Industrial Policy: Is It the Perfect Enemy of the Good?

There has been a lot of activity recently on the trade front—farmers demanding more market access negotiations, a House committee voting to ban TikTok, the publication of the administration’s 2023 Trade Policy Agenda—but on those I am going to follow the advice we all got from our mothers: if you can’t say something nice, don’t say anything.

Instead, I want to comment on something else that came out last week—the Department of Commerce’s guidance on applying for the federal funds made available through the CHIPS and Science Act. This guidance has been eagerly awaited, notwithstanding Secretary Gina Raimondo’s warnings that there is no free lunch when it comes to government money and that applicants should expect strings to be attached. It turns out she was right about that. The strings come in three categories.

The first is not a string but a welcome announcement—the government will not only make grants but will consider loans and loan guarantees as well. This is a smart move because it will enable the government to provide more funding and therefore expand the scope of the program.

Second, there are a variety of widely anticipated national security restrictions. For example, fund recipients must commit not to build factories in China or invest or transfer technology there. In some cases, these conditions simply repeat existing restrictions on transfer of critical technology to China, and companies are already familiar with them. Others, such as factory construction restrictions, were clear from the beginning and come as no surprise. Plus, given the current state of the bilateral relationship, it is unlikely high-tech companies are making such plans anyway.

Third and most problematic, are a variety of what might best be called social policy or economic restrictions. The one that has gotten the most ink is the requirement to stand up childcare programs for workers in the new plants, but there are workforce development and assistance provisions as well, along with requirements for union labor to be used in facility construction. On the economic side, restrictions on increased dividends and stock buybacks, as well as potential profit-sharing with the government have raised some eyebrows.

In my view, these are good things that companies should be doing anyway, although the burden will fall unequally depending on a company’s size. A large manufacturer with a substantial existing workforce probably has these social programs in place already and can fairly easily expand them to new facilities, but small- and medium-sized enterprises will face more of a challenge.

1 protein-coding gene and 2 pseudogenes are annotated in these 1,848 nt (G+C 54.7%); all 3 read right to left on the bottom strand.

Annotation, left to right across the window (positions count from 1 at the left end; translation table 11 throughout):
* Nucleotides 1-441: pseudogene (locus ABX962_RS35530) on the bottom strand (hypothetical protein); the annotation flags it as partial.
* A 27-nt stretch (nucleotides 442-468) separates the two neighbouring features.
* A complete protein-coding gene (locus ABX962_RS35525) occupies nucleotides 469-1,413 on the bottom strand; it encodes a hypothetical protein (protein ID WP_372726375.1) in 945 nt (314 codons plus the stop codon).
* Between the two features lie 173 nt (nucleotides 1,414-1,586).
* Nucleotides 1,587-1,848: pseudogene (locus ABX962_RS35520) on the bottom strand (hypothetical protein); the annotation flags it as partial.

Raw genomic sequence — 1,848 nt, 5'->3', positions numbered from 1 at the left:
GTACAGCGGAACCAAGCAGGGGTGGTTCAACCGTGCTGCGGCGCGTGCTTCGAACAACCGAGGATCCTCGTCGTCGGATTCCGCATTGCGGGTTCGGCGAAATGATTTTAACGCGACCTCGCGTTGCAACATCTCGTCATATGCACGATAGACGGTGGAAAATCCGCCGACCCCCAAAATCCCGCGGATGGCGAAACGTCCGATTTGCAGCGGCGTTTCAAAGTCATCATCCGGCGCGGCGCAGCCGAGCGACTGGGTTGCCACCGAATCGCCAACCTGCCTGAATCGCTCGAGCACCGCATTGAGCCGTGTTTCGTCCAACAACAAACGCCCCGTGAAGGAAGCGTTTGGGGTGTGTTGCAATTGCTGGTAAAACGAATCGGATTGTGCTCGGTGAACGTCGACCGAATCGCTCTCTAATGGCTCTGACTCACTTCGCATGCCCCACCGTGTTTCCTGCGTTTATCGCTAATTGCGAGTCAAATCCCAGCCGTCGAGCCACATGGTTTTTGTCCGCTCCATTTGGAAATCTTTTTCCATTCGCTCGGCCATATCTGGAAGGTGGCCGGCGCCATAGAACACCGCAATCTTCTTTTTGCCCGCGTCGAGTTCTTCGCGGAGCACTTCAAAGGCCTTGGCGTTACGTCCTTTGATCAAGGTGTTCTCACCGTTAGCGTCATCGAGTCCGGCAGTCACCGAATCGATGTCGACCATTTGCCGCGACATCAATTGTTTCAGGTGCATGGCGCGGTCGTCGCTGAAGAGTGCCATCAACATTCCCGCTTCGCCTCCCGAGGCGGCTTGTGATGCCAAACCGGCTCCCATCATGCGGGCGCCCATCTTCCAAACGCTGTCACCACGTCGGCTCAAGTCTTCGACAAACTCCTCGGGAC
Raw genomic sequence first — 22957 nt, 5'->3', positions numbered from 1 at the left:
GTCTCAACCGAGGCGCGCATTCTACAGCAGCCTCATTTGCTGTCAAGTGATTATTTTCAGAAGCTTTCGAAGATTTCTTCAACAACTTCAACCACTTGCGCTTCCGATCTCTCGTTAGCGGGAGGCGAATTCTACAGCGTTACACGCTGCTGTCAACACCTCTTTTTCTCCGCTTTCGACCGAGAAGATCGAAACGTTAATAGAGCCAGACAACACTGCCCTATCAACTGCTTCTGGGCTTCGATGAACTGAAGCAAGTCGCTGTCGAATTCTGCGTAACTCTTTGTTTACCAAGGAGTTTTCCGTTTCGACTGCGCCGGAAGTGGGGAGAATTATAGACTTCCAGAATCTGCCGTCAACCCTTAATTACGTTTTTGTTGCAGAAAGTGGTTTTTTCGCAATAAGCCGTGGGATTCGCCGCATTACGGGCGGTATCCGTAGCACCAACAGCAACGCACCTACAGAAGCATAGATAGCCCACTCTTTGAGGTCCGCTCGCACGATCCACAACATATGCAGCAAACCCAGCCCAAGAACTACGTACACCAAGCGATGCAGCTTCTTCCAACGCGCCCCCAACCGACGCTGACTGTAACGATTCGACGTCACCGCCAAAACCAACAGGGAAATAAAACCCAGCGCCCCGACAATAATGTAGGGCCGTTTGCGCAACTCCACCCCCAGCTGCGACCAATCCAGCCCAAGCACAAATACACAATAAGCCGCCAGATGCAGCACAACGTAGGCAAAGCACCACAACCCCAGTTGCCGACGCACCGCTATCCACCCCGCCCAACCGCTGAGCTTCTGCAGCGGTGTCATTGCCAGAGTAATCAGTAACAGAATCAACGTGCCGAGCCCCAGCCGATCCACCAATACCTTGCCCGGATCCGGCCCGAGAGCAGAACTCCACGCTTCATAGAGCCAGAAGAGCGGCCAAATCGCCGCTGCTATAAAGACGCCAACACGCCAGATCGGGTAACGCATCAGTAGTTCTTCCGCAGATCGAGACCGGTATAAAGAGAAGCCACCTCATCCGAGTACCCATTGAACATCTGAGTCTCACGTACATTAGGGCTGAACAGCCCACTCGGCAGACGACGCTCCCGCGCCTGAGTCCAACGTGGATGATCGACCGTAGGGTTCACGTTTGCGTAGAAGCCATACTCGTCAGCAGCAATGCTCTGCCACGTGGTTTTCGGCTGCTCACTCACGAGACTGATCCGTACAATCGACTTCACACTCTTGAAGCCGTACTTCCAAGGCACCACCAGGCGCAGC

The larger philosophical question is whether this is yet another example of the perfect being the enemy of the good and a kind of social and economic mission creep. The goal of the legislation is to revitalize the U.S. semiconductor industry and increase its domestic manufacturing capabilities. Preoccupation with doing that the “right” way may result in fewer applications for the funds, particularly from smaller companies with more innovative approaches, which would make the program’s production goals more difficult to attain. Meeting these requirements will also add to project costs, which in the end usually means higher prices and less competitive products.

The government’s response, of course, will be “my money, my rules,” and the administration will not be wrong about that, although technically it is the taxpayer’s money not the government’s. Companies can always opt not to apply if they find the conditions objectionable or onerous. (Even if they support the goals of the conditions, they may conclude that the compliance burden of paperwork and inspections may be too much for them to handle.)

The danger is that if enough companies decide not to apply for the funds, the program’s goals may not be attained, or, as mentioned above, innovative ideas may fall by the wayside. On the other hand, the potential financial reward for participating is so large that many companies may swallow any reservations and forge ahead.

If they do, it will be a double win for the administration—the revitalization of a critical industry done in a way that benefits the workers (and their children) and ensures the rewards do not accrue exclusively to the shareholders and corporate executives. That would give meaning to the administration’s oft-expressed desire to pursue worker-friendly policies—remember a trade policy for the workers? It is also a useful reminder that, for the most part, it is domestic economic and social policy that redistributes benefits, not trade policy.

There is always a tipping point for these programs where the juice is not worth the squeeze. It is not yet clear in the case of the Commerce Department’s CHIPS guidance whether that point will be reached. I hope that point does not arrive, and the program ends up succeeding in its primary objective by doing it the “right” way. At the same time, I hope the administration will have the good sense to redesign the program if it turns out not to work as intended.  

William Reinsch holds the Scholl Chair in International Business at the Center for Strategic and International Studies in Washington, D.C.